Nilesh Bhanage is working with a Japanese multinational in Mumbai. He was inspired to start off animal rights group PAWS Asia at the sight of a hurt and dying pigeon. "I was just 18 years old. While flying a kite on the terrace, my brother spotted an injured pigeon. It was being attacked by crows, so we took it home. We tried to save it, but it died. The apathy of the pigeon led me start an NGO."
Nikhil feels that his social work helps him network better. "My volunteering definitely gives me better visibility in my friend circle and among networking sites. At work, my colleagues understand and respect the cause, trying to help in any way they can," he explains.
Mahalakshmi agrees that volunteering enhances your CV. However, that is not the primary reason behind lending a helping hand. "I volunteer because I am interested in doing social work," she asserts.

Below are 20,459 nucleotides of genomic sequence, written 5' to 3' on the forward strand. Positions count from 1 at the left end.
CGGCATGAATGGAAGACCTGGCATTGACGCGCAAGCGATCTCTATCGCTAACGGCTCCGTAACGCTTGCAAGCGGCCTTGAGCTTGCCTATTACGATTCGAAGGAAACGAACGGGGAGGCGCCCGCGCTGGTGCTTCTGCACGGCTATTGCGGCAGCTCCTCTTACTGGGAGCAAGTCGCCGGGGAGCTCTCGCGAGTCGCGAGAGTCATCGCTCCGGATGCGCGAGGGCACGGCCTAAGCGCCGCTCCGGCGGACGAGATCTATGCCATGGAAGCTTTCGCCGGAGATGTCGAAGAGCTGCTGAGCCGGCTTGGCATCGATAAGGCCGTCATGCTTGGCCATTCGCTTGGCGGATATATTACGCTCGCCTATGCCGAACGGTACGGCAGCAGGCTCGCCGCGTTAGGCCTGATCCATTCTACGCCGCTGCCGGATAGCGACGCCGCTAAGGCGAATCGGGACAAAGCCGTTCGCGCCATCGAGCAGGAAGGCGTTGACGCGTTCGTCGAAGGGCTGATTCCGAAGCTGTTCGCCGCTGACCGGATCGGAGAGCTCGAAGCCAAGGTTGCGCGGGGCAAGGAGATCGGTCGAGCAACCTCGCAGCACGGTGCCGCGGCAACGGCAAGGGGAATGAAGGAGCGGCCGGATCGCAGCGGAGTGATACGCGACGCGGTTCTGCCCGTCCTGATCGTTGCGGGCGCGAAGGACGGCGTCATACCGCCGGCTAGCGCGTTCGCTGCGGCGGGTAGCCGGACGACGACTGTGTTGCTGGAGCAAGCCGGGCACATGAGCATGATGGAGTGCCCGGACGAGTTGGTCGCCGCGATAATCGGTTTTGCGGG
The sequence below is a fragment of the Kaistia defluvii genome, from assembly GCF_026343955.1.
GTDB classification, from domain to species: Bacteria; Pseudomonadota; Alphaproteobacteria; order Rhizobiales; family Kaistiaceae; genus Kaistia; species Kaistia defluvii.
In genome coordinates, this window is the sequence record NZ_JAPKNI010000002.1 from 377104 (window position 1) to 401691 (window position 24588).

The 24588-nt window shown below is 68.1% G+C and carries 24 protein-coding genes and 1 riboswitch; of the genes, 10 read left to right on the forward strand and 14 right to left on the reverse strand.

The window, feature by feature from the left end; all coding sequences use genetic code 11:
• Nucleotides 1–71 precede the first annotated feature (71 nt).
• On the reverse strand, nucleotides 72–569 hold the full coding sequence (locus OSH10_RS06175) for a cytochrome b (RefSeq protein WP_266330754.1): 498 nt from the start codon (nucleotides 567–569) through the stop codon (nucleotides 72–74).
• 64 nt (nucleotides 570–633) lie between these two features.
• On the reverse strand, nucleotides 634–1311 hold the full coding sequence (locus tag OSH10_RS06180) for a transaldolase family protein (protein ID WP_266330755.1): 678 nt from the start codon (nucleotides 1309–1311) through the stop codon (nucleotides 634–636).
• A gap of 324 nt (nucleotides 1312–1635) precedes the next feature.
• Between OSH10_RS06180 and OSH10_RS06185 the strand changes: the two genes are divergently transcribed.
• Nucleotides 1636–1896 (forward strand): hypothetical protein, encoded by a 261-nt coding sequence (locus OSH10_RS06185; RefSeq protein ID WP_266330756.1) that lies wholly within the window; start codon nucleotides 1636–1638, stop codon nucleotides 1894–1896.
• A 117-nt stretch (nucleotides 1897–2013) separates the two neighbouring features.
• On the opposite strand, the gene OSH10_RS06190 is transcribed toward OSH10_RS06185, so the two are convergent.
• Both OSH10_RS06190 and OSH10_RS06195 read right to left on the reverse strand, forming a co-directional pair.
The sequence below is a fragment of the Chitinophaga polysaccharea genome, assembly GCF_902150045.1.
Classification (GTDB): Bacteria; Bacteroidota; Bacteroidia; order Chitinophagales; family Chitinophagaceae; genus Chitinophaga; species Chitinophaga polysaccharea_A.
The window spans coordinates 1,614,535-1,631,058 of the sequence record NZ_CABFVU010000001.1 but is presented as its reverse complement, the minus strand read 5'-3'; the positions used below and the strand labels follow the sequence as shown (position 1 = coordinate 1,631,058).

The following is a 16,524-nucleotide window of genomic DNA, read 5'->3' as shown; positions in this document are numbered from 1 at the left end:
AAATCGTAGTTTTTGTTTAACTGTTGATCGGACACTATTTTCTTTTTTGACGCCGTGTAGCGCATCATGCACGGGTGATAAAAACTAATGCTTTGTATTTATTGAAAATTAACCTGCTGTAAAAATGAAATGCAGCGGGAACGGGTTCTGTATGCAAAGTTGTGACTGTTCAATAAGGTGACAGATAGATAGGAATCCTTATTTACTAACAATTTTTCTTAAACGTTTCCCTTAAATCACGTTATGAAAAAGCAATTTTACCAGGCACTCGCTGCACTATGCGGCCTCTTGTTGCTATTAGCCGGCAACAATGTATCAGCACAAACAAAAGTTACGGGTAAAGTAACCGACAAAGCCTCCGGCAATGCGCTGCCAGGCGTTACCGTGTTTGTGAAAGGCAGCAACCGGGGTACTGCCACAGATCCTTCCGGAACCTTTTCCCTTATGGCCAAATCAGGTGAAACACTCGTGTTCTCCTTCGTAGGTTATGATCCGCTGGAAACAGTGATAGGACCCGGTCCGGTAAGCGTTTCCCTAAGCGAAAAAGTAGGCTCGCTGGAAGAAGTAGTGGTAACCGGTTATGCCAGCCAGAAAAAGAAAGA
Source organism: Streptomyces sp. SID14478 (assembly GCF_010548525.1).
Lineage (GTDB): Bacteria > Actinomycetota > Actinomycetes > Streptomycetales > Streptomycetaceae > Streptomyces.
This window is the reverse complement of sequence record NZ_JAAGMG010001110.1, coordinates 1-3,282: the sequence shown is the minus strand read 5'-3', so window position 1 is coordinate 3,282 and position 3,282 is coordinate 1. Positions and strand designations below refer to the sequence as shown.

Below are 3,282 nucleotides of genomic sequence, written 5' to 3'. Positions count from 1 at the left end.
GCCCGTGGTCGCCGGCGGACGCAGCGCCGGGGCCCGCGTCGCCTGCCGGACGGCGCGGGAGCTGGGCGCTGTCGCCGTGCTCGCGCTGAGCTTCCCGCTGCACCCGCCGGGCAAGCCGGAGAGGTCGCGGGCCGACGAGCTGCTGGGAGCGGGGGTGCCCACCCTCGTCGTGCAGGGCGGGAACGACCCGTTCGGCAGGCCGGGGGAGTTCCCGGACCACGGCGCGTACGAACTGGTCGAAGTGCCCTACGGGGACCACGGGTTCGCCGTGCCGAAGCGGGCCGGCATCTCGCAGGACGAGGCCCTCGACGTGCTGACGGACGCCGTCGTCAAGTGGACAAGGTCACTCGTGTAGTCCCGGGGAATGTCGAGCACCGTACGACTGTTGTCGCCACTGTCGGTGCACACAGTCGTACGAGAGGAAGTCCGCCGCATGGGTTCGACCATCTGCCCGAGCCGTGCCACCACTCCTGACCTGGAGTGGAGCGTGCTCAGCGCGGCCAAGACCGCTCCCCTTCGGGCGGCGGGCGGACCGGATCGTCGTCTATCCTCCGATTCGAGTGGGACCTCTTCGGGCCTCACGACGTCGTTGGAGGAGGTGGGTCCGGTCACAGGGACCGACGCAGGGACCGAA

She says her perspective of life has changed since she started these social activities. "I want to do an MBA. Qualify professionally, basically. I will also give the UPSC (government service) examination," she sums up.
The day seems shorter when you have a mission at hand, even more so if you are young. However, the motivated do find time for their favorite activity. "I am doing this full-time now," says Abhishek. "I've worked in multinationals and banks, but realise that this cause is the need of the city currently. For financial sustainability we have a bakery that employs these underprivileged people. It caters to very well-known hotels and restaurants."